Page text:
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Discover the history of the Berlin Wall

The East Side Gallery is the longest surviving section of the Berlin Wall. In 1990, more than 100 artists from over 20 countries decorated this stretch of the hinterland wall with their art works. The most famous is undoubtedly the work known as the “Fraternal Kiss”, depicting a kiss between Russian leader Leonid Brezhnev and East Germany’s SED Party Chairman Erich Honecker.

But Potsdamer Platz, Checkpoint Charlie and the Brandenburg Gate are also key sites in the history of the Berlin Wall.

30 Years fall of the Wall

2019: Berlin celebrates 30 years since the fall of the Berlin Wall: The Wall fell on 9 November 1989. And that marks the 30th anniversary of the fall of the Berlin Wall - if that is no reason to celebrate, but also to commemorate. Numerous events and exhibitions are taking place in Berlin around the anniversary, for which it is definitely worth coming to Berlin. As early as 2014, the 25th anniversary of the fall of the Berlin Wall was duly celebrated with a light border on the former Wall strip. Let us surprise you with what Berlin has planned for this time:  

All events during the fall of the Wall anniversary

Traces of the Berlin Wall

Berlin was a divided city for nearly thirty years – a city with a wall running through its very heart. From 13 August 1961 until 9 November 1989, the Berlin Wall divided the city into East and West Berlin.

Today, all across the city you can find traces of the Wall, its remains and memorial sites – the East Side Gallery, the Berlin Wall Memorial in Bernauer Strasse, the Berlin-Hohenschönhausen Memorial, a former Stasi remand prison, and the green Mauerpark.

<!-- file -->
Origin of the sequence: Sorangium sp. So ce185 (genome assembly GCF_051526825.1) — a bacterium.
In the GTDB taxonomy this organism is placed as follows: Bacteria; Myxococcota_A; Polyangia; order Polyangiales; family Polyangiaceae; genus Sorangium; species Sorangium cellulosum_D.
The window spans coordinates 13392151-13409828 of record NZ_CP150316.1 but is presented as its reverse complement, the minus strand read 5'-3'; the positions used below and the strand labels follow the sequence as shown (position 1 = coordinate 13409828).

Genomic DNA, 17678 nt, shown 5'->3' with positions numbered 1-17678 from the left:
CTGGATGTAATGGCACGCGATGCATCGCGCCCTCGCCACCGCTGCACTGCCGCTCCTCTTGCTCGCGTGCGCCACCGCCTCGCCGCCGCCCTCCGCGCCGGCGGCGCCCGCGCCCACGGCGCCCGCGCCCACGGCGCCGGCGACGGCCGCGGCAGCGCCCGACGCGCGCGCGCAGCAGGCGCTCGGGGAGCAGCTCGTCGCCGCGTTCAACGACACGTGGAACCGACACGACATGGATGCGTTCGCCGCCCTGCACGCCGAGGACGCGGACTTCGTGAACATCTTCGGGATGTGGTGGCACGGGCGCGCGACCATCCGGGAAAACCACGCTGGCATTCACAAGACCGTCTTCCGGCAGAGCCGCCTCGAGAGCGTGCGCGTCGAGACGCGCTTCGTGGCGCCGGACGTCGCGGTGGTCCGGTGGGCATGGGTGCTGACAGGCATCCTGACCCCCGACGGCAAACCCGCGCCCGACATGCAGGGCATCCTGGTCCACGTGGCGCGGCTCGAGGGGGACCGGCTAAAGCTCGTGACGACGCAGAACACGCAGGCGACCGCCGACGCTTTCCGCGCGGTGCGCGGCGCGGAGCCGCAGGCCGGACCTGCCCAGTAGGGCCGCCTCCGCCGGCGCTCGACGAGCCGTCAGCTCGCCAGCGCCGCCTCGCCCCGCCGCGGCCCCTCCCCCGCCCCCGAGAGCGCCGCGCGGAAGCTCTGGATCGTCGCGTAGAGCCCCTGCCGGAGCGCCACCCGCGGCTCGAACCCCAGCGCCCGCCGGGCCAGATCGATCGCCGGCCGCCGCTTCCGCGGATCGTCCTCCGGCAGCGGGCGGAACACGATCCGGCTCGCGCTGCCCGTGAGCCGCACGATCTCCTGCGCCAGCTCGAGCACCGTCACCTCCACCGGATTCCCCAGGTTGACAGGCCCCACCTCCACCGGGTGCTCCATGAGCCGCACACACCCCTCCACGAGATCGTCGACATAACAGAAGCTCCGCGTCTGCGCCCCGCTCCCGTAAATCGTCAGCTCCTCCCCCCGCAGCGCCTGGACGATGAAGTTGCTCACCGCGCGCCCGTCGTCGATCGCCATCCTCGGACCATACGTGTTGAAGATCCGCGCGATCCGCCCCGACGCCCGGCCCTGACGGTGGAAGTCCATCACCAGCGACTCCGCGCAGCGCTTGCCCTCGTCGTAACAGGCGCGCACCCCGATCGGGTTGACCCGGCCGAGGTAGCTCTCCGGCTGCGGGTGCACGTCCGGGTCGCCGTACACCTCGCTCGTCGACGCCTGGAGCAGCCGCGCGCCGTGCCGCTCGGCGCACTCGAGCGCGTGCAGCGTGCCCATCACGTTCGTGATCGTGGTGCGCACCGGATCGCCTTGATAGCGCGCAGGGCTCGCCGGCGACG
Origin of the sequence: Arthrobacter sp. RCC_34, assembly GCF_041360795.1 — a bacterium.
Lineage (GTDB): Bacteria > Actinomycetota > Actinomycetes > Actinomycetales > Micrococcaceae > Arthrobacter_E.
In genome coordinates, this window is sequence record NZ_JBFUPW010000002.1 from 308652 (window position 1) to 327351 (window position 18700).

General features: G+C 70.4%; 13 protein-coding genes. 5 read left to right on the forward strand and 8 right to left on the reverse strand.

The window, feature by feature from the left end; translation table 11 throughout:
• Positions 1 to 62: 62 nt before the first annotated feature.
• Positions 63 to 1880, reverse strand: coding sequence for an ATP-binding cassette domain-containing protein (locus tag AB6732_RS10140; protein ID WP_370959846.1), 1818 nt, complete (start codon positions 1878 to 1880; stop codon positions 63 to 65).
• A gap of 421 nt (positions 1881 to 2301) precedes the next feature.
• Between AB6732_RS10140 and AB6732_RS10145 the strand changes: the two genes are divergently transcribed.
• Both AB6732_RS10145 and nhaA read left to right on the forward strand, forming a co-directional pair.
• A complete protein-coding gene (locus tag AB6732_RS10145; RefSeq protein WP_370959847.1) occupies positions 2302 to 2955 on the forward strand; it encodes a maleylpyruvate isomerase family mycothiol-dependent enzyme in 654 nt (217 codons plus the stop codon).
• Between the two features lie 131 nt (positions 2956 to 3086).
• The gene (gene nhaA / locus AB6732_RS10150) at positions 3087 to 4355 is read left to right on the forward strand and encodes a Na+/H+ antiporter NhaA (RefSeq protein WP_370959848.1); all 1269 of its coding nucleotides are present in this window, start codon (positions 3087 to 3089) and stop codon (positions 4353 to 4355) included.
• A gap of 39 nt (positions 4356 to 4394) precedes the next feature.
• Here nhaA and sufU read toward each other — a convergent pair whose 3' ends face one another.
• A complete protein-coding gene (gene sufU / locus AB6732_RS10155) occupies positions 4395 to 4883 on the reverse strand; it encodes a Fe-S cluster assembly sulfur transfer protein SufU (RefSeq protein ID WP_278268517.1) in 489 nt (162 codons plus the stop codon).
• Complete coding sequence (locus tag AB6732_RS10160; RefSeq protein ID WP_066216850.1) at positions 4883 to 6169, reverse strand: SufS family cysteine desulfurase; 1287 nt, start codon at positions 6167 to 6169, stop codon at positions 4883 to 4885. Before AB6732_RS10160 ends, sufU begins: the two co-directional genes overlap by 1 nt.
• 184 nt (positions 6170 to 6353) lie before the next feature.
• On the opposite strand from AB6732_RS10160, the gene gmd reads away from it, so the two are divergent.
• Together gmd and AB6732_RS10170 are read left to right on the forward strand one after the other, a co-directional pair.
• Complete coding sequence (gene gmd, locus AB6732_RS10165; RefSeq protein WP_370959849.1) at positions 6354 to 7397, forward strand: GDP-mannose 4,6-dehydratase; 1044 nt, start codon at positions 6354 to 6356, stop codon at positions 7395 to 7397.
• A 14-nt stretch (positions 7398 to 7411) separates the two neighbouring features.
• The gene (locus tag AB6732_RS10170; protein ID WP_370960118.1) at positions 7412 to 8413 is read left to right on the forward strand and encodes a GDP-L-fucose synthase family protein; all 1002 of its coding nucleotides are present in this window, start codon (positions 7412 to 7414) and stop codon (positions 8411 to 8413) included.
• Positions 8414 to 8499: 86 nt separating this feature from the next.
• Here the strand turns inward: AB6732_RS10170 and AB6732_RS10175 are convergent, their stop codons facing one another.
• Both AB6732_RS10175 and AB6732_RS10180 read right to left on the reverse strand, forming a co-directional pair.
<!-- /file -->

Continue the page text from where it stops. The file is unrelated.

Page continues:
The route of the Berlin Wall is even marked along some of Berlin’s streets by a double row of cobblestones.

The Berlin Wall Cycle Route also offers a great way to trace the route of the Wall by bike. The route crosses the city following the path of the Berlin Wall. The entire cycle route covers over 160 kilometres along the former GDR border encircling West Berlin.
 

Where the Wall once stood

From Potsdamer Platz to East Side Gallery

Berlin Wall
Former border at Berlin Wall Memorial
© visitBerlin, Foto: Dagmar Schwelle

The Berlin Wall Memorial

What was once the border strip is now a place of remembrance. The Berlin Wall memorial gives you a moving insight into the division of Berlin.

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"Bruderkuss" at East Side Gallery Berlin
© visitberlin, Foto: Philip Koschel

East Side Gallery

1.3 kilometres of amazement: take a walk along the East Side Gallery and rediscover art and the history of the Berlin Wall.

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tourists taking pictures at Checkpoint Charlie in Berlin
© visitBerlin, Foto: Artfully Media, Sven Christian Schramm

Checkpoint Charlie

From Octopussy to The Spy Who Can In From The Cold: the history of espionage in Berlin at Checkpoint Charlie.

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Palace of Tears Berlin at night
© Stiftung Haus der Geschichte, Foto: Axel Thünker

Tränenpalast

Parting tears. This is what the partition of Germany meant for many Berliners and their personal stories can be found in the Tränenpalast (Palace of Tears).

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Topographie des Terrors Frontside
© Bildwerk Stiftung Topographie des Terrors

Topography of Terror

Remembering terror and persecution – the documentation centre Topographie des Terrors is one of the most-visited places of remembrance in Berlin.